Google Optimize uses Bayesian methods to indicate how much a variant is winning shown as a percentage. So, 80% probability to be the best is how certain Google Optimize is that a particular variant is better than any other variant. Reaching this statistical significance will depend on how much traffic is directed to the test and how big the difference is between the variants. For example, a small subtle design tweak will generally take longer to surface statistical significance along with low traffic volume. It’s always a good idea to manage stakeholders or clients expectations around how long an experiment will need to run in order to reach statistical significance.

Setting up the platform:

We won’t touch on this too much as it’s covered very well in Google’s documentation. In short, there’s a default tag template you can use in Google Tag Manager – the only thing to remember is that this tag needs to be set to fire the GA Pageview tag first. You can set this in the Advanced Tag Sequencing section of the Google Optimize Tag i.e. before the Google Optimize tag runs, fire the GA Pageview tag.

It’s well worth installing the anti-flicker snippet that Google Optimize provides as a separate script which will prevent the user seeing the original page for a split second followed by the test variant. This script is placed in the header template of the website but before Google Tag Manager.


As you can see from the list below, Google Optimize has a good range of targeting options that allow you to control when your experiment runs. For example, only run the experiment for mobile, a specific region, Google Ads clicks or from traffic coming from a specific campaign.

Dimensions in Google Analytics:

Google Optimize will add a report to Google Analytics under under Behaviour / Experiments and it will send three additional experiment dimensions to Google Analytics:

  • Experiment Name
  • Experiment ID
  • Experiment ID with Variant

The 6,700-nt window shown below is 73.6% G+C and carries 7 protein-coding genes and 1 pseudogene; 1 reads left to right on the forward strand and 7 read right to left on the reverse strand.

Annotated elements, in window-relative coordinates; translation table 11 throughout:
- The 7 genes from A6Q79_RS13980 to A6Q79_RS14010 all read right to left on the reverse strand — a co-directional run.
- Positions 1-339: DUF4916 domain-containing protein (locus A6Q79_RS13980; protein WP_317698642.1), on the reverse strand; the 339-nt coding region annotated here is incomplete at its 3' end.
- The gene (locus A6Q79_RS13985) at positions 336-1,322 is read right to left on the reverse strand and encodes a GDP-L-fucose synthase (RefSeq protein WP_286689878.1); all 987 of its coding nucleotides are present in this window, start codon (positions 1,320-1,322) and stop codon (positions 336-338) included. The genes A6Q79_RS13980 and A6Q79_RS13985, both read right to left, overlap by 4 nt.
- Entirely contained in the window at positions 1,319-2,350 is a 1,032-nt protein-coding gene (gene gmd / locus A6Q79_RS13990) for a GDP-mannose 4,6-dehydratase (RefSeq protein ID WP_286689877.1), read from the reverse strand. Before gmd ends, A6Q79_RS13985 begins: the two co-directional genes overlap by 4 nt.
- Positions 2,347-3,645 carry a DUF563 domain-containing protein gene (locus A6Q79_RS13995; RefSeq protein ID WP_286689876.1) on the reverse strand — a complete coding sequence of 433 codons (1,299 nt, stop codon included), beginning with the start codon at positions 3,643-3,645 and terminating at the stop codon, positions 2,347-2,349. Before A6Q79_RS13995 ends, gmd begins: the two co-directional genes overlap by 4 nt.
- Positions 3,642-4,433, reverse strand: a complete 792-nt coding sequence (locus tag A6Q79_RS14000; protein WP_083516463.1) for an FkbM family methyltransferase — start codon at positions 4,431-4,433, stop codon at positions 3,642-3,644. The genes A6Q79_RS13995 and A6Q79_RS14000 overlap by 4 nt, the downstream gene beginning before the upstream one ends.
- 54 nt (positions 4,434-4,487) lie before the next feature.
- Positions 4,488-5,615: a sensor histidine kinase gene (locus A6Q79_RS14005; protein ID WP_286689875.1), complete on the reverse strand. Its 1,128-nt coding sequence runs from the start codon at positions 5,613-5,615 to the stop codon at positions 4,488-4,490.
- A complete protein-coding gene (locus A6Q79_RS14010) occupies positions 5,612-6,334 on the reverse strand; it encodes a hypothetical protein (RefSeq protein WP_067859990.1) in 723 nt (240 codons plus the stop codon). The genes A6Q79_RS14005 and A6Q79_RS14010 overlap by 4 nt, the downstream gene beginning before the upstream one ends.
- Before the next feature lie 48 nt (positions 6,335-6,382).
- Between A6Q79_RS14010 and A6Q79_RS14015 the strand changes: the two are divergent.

With the new dimensions you can create custom reports and segment that data to expose insights that are not visible in Google Optimize. This is where an analyst should add value to the basic data that is provided by Google Optimize. Google Optimize will simply indicate which variant performs best across all devices, locations, and channels. Here are a few segmentation ideas to get you going:

How did the test variants perform across the following segments:

  1. Different devices
  2. Different marketing channels
  3. Different countries, if your site is international

There may be a specific country that is of importance to the company or there may be a product that is particularly profitable etc.

Keeping stakeholders in the loop:

Since a test can often run for a few weeks, it’s a good idea to send out a weekly report card to stakeholders with your results so far, including current variant performance & probability to be the best metrics.

Without some form of regular updates, people sometimes think nothing is happening!

Presenting the data:

While Google Optimize and Google Analytics both produce adequate reports that show the results of a test, clearer visuals can be produced in a dedicated reporting platform. This is key if you need to show the findings to board level stakeholders.

This group of decision makers need to be able to see the results quickly without any confusion or lengthy commentary. For this task, consider using Tableau or Google Data Studio to produce a visual that conveys the results in as clear a way as possible. Often the best visual is the simplest.

Where possible, show how revenue will be impacted if the winning hypothesis is implemented. Nothing stimulates action and board level buy-in more than increased revenue opportunities. For example, if the test is for an ecommerce site – the winning variant from the hypothesis increased the ecommerce conversions rate from 3.6% to 4.1% which over 12 months is an increase in £xxx,xxx revenue.

Google Analytics Experiment Report showing Google Optimize data:

Graph in Tableau showing results across devices, where bounce rate was the KPI used for measuring test performance:

Key takeaways:

  • Spend time working on a list of hypotheses, ordered by ease of implementation & expected performance gain.
  • Ensure there is enough traffic to reach statistical significance.
  • Ensure that stakeholders are aware how long the test may run for.
  • Keep stakeholders updated on results with a weekly report card.
  • Segment that data to surface hidden insights i.e. Mobile vs. Desktop, Locations, Channels.
  • Where possible, show stakeholders the financial value of a winning variant.
  • Present the concluding data in a platform that allows you to create the clearest visualisation, such as Datastudio, Tableau or Power BI.